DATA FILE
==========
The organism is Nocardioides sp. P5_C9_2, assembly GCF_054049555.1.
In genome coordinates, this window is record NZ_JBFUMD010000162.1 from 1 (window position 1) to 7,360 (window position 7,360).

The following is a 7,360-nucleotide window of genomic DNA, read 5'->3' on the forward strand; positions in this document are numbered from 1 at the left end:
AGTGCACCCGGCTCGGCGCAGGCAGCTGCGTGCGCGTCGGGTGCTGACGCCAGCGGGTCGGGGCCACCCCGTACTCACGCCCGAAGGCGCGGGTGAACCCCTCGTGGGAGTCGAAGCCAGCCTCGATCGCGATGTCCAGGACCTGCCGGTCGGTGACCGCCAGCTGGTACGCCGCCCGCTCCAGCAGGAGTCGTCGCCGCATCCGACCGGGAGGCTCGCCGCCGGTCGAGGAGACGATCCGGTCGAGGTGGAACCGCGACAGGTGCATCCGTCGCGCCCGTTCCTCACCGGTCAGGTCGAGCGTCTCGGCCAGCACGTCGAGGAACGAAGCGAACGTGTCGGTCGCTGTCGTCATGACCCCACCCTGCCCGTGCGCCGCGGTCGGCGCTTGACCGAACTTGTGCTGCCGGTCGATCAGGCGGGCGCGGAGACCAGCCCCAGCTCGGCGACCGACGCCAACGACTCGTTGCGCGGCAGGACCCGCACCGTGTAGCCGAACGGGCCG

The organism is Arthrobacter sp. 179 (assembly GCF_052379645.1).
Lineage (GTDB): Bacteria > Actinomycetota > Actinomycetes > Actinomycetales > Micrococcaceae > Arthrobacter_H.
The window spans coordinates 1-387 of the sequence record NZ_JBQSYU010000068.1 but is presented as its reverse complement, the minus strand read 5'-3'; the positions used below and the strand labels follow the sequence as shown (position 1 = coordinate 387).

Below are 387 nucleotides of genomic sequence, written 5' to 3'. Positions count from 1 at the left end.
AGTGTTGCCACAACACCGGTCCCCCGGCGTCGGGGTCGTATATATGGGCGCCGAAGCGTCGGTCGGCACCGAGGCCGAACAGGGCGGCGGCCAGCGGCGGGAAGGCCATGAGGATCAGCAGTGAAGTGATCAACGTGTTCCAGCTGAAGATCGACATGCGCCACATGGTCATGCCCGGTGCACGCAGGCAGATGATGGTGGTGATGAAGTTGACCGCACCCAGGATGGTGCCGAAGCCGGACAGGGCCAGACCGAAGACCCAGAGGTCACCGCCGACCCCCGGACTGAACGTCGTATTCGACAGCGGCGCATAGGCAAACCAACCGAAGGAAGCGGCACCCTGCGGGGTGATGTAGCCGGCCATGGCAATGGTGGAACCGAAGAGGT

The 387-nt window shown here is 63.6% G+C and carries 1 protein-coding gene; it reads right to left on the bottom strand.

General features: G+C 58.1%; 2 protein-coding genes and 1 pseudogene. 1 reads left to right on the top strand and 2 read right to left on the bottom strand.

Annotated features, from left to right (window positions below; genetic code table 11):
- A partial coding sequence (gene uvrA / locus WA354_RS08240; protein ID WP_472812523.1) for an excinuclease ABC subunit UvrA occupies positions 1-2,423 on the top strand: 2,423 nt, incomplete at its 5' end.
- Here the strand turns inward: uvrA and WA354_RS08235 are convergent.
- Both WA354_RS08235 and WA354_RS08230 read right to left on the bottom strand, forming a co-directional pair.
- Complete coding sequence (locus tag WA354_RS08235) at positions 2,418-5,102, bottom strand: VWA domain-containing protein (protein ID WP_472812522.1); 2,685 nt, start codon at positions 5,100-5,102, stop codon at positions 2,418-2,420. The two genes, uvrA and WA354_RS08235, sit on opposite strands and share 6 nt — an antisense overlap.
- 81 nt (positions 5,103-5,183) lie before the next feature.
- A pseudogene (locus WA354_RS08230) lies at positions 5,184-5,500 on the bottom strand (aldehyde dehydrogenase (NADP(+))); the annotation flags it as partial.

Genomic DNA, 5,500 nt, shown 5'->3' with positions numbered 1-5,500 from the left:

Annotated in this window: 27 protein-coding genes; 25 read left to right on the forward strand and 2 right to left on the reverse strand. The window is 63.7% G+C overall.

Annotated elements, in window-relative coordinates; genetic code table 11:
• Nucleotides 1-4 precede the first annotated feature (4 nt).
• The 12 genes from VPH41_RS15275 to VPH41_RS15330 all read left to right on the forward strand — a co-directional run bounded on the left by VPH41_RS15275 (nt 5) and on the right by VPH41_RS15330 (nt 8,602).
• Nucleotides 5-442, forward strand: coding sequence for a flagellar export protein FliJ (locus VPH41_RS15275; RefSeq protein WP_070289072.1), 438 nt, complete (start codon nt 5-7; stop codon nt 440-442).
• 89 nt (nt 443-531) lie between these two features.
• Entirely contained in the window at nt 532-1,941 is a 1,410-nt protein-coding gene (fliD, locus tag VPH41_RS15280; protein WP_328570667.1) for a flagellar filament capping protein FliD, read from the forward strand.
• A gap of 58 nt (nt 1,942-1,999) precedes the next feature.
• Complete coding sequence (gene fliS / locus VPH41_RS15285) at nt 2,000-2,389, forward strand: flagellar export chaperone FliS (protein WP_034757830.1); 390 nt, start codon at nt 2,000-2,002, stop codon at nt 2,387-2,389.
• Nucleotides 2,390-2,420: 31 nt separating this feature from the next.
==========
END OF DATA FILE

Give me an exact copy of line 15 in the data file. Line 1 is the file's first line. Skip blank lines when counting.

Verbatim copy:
- Both WA354_RS08235 and WA354_RS08230 read right to left on the bottom strand, forming a co-directional pair.